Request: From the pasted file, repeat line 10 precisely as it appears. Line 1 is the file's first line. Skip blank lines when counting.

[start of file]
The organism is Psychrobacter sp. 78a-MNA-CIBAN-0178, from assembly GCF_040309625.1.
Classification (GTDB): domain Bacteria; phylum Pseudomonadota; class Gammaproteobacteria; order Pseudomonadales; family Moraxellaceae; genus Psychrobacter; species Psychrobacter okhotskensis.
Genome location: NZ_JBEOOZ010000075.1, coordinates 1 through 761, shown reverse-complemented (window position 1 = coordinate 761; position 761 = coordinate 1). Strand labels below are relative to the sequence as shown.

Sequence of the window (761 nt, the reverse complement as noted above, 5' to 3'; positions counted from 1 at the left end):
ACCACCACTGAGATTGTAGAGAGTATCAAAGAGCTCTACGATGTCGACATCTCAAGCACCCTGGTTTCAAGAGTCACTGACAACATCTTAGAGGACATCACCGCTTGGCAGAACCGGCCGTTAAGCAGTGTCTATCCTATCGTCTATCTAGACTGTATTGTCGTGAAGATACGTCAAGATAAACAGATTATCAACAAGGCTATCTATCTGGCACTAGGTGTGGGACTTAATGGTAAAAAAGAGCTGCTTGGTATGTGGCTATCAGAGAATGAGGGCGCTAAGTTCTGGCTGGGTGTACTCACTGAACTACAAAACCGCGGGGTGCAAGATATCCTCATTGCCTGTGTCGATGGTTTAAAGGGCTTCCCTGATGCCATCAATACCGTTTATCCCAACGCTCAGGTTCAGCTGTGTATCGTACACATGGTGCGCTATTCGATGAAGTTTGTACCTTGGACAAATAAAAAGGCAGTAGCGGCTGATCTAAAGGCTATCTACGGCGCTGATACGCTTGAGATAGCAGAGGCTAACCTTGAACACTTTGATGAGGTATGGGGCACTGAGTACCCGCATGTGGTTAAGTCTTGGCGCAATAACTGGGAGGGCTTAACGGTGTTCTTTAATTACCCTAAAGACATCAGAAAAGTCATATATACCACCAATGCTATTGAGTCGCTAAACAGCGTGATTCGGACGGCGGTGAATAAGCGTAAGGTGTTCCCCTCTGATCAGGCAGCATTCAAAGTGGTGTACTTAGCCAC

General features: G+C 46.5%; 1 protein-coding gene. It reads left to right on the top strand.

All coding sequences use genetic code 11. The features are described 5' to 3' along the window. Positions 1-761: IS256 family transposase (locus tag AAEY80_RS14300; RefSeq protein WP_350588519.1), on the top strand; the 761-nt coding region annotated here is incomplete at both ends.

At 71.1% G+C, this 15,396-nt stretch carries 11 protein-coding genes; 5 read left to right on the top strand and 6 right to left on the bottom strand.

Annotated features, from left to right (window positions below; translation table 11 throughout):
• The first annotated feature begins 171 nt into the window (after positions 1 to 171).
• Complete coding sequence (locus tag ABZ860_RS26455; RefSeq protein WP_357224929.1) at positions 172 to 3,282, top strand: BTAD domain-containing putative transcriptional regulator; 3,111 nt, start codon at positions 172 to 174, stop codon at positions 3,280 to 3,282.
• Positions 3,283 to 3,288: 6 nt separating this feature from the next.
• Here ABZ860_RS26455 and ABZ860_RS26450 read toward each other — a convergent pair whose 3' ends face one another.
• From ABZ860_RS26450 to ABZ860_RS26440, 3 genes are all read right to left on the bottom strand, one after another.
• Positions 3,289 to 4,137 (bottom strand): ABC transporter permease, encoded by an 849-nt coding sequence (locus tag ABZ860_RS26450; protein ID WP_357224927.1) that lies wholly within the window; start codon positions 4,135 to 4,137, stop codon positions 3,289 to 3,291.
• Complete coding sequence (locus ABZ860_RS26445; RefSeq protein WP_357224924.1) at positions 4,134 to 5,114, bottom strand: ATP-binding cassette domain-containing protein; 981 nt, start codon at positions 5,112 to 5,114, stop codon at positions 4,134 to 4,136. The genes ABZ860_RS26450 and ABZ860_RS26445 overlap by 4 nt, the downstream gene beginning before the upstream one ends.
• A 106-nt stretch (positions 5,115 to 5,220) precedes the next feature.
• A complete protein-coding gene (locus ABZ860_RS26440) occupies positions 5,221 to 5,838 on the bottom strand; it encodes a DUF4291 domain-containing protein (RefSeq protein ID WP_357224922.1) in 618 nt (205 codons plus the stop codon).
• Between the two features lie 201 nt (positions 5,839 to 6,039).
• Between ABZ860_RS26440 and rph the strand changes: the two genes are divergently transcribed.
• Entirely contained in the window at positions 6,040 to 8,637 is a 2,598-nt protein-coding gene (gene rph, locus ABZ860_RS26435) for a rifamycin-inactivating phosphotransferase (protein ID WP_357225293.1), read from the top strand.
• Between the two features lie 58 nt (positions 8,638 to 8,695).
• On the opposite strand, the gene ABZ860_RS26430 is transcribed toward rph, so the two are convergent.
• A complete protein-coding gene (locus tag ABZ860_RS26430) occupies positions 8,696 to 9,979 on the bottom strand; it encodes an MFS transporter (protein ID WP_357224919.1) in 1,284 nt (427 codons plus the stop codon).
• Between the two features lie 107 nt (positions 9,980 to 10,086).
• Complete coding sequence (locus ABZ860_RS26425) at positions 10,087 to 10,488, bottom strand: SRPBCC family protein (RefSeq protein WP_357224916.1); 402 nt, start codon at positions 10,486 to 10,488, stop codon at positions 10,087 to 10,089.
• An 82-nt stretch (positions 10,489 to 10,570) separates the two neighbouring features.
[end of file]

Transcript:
• The first annotated feature begins 171 nt into the window (after positions 1 to 171).